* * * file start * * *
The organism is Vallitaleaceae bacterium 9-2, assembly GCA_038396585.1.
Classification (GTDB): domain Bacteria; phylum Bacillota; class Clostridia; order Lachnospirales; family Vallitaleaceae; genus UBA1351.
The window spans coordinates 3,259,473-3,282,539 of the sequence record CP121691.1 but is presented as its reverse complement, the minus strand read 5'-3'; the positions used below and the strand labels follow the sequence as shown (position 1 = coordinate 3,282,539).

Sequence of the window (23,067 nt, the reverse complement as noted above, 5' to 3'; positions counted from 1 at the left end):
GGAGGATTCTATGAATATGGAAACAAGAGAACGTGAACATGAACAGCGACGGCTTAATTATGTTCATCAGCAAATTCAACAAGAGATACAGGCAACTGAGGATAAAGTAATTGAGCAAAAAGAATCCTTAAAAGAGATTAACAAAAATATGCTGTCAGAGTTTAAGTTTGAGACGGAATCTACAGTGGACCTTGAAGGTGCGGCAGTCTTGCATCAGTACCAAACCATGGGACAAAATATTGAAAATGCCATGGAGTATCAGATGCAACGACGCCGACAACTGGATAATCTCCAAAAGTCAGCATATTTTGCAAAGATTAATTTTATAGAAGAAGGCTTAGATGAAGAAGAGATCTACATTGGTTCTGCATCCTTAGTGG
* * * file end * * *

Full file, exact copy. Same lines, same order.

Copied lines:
The organism is Vallitaleaceae bacterium 9-2, assembly GCA_038396585.1.
Classification (GTDB): domain Bacteria; phylum Bacillota; class Clostridia; order Lachnospirales; family Vallitaleaceae; genus UBA1351.
The window spans coordinates 3,259,473-3,282,539 of the sequence record CP121691.1 but is presented as its reverse complement, the minus strand read 5'-3'; the positions used below and the strand labels follow the sequence as shown (position 1 = coordinate 3,282,539).

Sequence of the window (23,067 nt, the reverse complement as noted above, 5' to 3'; positions counted from 1 at the left end):
GGAGGATTCTATGAATATGGAAACAAGAGAACGTGAACATGAACAGCGACGGCTTAATTATGTTCATCAGCAAATTCAACAAGAGATACAGGCAACTGAGGATAAAGTAATTGAGCAAAAAGAATCCTTAAAAGAGATTAACAAAAATATGCTGTCAGAGTTTAAGTTTGAGACGGAATCTACAGTGGACCTTGAAGGTGCGGCAGTCTTGCATCAGTACCAAACCATGGGACAAAATATTGAAAATGCCATGGAGTATCAGATGCAACGACGCCGACAACTGGATAATCTCCAAAAGTCAGCATATTTTGCAAAGATTAATTTTATAGAAGAAGGCTTAGATGAAGAAGAGATCTACATTGGTTCTGCATCCTTAGTGG